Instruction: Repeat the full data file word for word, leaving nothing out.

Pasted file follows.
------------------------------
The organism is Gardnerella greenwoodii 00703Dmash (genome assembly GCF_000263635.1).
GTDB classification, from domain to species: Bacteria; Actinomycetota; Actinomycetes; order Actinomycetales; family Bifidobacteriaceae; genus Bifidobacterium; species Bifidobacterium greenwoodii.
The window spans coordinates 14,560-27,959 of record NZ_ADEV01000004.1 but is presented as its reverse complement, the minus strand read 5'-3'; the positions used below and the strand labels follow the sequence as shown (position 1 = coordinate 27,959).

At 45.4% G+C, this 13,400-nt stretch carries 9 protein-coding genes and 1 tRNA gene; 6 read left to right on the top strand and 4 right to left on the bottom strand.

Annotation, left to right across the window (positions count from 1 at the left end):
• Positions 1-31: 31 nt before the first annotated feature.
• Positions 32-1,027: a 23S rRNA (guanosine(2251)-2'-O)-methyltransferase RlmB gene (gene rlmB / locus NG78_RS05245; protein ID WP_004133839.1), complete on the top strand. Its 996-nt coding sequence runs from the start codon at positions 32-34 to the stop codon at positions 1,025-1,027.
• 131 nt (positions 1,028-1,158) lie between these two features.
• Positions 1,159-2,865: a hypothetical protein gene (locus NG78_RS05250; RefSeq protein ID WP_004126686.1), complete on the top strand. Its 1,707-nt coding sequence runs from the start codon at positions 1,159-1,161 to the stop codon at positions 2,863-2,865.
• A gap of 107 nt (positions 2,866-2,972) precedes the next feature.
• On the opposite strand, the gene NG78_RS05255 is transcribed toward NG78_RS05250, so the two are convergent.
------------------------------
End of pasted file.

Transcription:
The organism is Gardnerella greenwoodii 00703Dmash (genome assembly GCF_000263635.1).
GTDB classification, from domain to species: Bacteria; Actinomycetota; Actinomycetes; order Actinomycetales; family Bifidobacteriaceae; genus Bifidobacterium; species Bifidobacterium greenwoodii.
The window spans coordinates 14,560-27,959 of record NZ_ADEV01000004.1 but is presented as its reverse complement, the minus strand read 5'-3'; the positions used below and the strand labels follow the sequence as shown (position 1 = coordinate 27,959).

At 45.4% G+C, this 13,400-nt stretch carries 9 protein-coding genes and 1 tRNA gene; 6 read left to right on the top strand and 4 right to left on the bottom strand.

Annotation, left to right across the window (positions count from 1 at the left end):
• Positions 1-31: 31 nt before the first annotated feature.
• Positions 32-1,027: a 23S rRNA (guanosine(2251)-2'-O)-methyltransferase RlmB gene (gene rlmB / locus NG78_RS05245; protein ID WP_004133839.1), complete on the top strand. Its 996-nt coding sequence runs from the start codon at positions 32-34 to the stop codon at positions 1,025-1,027.
• 131 nt (positions 1,028-1,158) lie between these two features.
• Positions 1,159-2,865: a hypothetical protein gene (locus NG78_RS05250; RefSeq protein ID WP_004126686.1), complete on the top strand. Its 1,707-nt coding sequence runs from the start codon at positions 1,159-1,161 to the stop codon at positions 2,863-2,865.
• A gap of 107 nt (positions 2,866-2,972) precedes the next feature.
• On the opposite strand, the gene NG78_RS05255 is transcribed toward NG78_RS05250, so the two are convergent.